10 steps to skip the eager employee stage and go right to employee disengagement – Guest Post

10 steps to skip the eager employee stage and go right to employee disengagement – Guest Post

Foreword by Pam

I often joke about Human Resources people being the worst at HR – but when my friend told me the story about her orientation in her new HR role, I was flabbergasted at how terrible it was. Talk about employee disengagement! I asked her to share it with you – here’s her story and the lessons we can take from it. I’d love to hear about your orientation horror stories as well – please share in the comments or on my Facebook page.

Orientation for Employee Disengagement

Recently, a company hired me into their Human Resources department.  I was suddenly a new employee, a position I had not been in for nearly 5 years.  In my positions as an HR Generalist, my role has been to organize the on-boarding process and in many cases spend the first day with the new hires.  When I started my new position, I was interested to see how another organization went about their process.  If you would like a disengaged, angry employee from Day One, follow these steps!

1.   Don’t have anyone greet the employee

On my first day I arrived at the front door and called my new Director’s extension only to be met with no answer.  I waited a moment and called back to see if she was there.  There was still no answer.  Finally after waiting several minutes and wondering what to do, my new coworker opened the door.  She was on her way to the coffee maker and happened to see me.  My new boss hadn’t arrived yet.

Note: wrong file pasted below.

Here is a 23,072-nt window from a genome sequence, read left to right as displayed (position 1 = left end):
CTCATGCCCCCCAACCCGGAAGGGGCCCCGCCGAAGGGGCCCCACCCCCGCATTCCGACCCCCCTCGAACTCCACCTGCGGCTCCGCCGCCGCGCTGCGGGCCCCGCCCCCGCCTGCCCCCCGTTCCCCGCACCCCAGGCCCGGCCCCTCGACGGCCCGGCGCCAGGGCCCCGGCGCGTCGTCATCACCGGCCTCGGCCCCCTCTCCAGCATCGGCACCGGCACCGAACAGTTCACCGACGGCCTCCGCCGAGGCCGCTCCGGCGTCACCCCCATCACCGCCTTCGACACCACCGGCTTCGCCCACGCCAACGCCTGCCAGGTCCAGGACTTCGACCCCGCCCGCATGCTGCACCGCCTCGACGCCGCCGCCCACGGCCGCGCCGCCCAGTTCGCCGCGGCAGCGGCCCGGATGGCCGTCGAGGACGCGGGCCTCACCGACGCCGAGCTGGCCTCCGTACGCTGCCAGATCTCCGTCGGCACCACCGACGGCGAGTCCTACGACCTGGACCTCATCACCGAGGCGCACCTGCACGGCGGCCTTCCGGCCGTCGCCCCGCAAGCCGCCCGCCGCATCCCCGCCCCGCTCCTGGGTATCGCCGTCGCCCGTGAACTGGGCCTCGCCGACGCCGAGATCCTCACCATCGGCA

Within the first 5 minutes of employment, I felt forgotten or not worth mentioning to anyone.  It would have been nice to have been expected and been greeted by someone who knew what to do with me.  If you want your employee’s very first impression of their new job to be a good one, make sure someone is put in charge of greeting them, getting them in the door and making them feel like they are wanted.

2.   Be sure to leave their office or desk full of clutter, chewed pens and scribble notes

After my new coworker let me in the building, she showed me to my new office.  Much to my dismay, the desk was covered in paper, files, old mail and general clutter.  Not to mention the piles of filing, binders and boxes that were stacked in all corners of the room. I was horrified!  They hadn’t even bothered to make my desk look like the old occupant had left.

Later on in the day I went through its contents and discovered that the desk drawers were filled with old soy sauce packets, chewed pens, sticky notes with hairdresser appointments on them and old notebooks.

Taking the time to make a person’s new desk space look clean and feel new goes a long way to making a new employee feel like they matter and are starting fresh.